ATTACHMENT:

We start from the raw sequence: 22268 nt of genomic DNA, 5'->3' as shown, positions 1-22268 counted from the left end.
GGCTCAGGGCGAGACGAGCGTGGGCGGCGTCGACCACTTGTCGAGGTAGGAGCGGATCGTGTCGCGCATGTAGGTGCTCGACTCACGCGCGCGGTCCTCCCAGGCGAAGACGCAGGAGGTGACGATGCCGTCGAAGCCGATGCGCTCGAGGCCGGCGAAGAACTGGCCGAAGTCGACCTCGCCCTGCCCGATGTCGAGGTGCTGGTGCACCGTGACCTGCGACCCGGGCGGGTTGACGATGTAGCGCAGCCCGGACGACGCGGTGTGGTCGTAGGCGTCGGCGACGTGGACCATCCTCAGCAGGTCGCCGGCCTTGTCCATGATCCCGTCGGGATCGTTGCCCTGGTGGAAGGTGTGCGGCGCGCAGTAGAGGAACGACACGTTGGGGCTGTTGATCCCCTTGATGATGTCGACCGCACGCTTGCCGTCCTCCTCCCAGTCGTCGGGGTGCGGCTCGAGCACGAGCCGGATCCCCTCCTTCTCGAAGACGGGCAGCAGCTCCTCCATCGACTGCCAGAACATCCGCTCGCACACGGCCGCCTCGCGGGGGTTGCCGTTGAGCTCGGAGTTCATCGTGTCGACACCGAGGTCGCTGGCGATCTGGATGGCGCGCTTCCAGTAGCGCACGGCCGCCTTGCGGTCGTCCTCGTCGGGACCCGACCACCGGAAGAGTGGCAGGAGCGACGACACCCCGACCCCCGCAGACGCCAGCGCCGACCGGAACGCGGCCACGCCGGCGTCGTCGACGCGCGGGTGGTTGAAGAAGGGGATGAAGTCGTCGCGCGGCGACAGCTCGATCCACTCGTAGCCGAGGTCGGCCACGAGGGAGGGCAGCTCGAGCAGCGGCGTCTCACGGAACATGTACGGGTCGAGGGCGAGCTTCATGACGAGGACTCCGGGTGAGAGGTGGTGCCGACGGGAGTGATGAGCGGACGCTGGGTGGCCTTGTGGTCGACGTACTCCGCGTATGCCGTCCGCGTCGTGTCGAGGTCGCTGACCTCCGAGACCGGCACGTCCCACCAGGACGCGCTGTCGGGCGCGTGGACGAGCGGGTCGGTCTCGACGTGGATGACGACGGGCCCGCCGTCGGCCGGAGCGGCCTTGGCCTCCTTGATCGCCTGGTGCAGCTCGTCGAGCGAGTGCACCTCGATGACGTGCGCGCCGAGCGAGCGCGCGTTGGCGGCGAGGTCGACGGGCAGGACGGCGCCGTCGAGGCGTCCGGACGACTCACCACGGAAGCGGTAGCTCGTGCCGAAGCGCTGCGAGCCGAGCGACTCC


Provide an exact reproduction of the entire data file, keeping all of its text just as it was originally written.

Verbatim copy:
We start from the raw sequence: 22268 nt of genomic DNA, 5'->3' as shown, positions 1-22268 counted from the left end.
GGCTCAGGGCGAGACGAGCGTGGGCGGCGTCGACCACTTGTCGAGGTAGGAGCGGATCGTGTCGCGCATGTAGGTGCTCGACTCACGCGCGCGGTCCTCCCAGGCGAAGACGCAGGAGGTGACGATGCCGTCGAAGCCGATGCGCTCGAGGCCGGCGAAGAACTGGCCGAAGTCGACCTCGCCCTGCCCGATGTCGAGGTGCTGGTGCACCGTGACCTGCGACCCGGGCGGGTTGACGATGTAGCGCAGCCCGGACGACGCGGTGTGGTCGTAGGCGTCGGCGACGTGGACCATCCTCAGCAGGTCGCCGGCCTTGTCCATGATCCCGTCGGGATCGTTGCCCTGGTGGAAGGTGTGCGGCGCGCAGTAGAGGAACGACACGTTGGGGCTGTTGATCCCCTTGATGATGTCGACCGCACGCTTGCCGTCCTCCTCCCAGTCGTCGGGGTGCGGCTCGAGCACGAGCCGGATCCCCTCCTTCTCGAAGACGGGCAGCAGCTCCTCCATCGACTGCCAGAACATCCGCTCGCACACGGCCGCCTCGCGGGGGTTGCCGTTGAGCTCGGAGTTCATCGTGTCGACACCGAGGTCGCTGGCGATCTGGATGGCGCGCTTCCAGTAGCGCACGGCCGCCTTGCGGTCGTCCTCGTCGGGACCCGACCACCGGAAGAGTGGCAGGAGCGACGACACCCCGACCCCCGCAGACGCCAGCGCCGACCGGAACGCGGCCACGCCGGCGTCGTCGACGCGCGGGTGGTTGAAGAAGGGGATGAAGTCGTCGCGCGGCGACAGCTCGATCCACTCGTAGCCGAGGTCGGCCACGAGGGAGGGCAGCTCGAGCAGCGGCGTCTCACGGAACATGTACGGGTCGAGGGCGAGCTTCATGACGAGGACTCCGGGTGAGAGGTGGTGCCGACGGGAGTGATGAGCGGACGCTGGGTGGCCTTGTGGTCGACGTACTCCGCGTATGCCGTCCGCGTCGTGTCGAGGTCGCTGACCTCCGAGACCGGCACGTCCCACCAGGACGCGCTGTCGGGCGCGTGGACGAGCGGGTCGGTCTCGACGTGGATGACGACGGGCCCGCCGTCGGCCGGAGCGGCCTTGGCCTCCTTGATCGCCTGGTGCAGCTCGTCGAGCGAGTGCACCTCGATGACGTGCGCGCCGAGCGAGCGCGCGTTGGCGGCGAGGTCGACGGGCAGGACGGCGCCGTCGAGGCGTCCGGACGACTCACCACGGAAGCGGTAGCTCGTGCCGAAGCGCTGCGAGCCGAGCGACTCC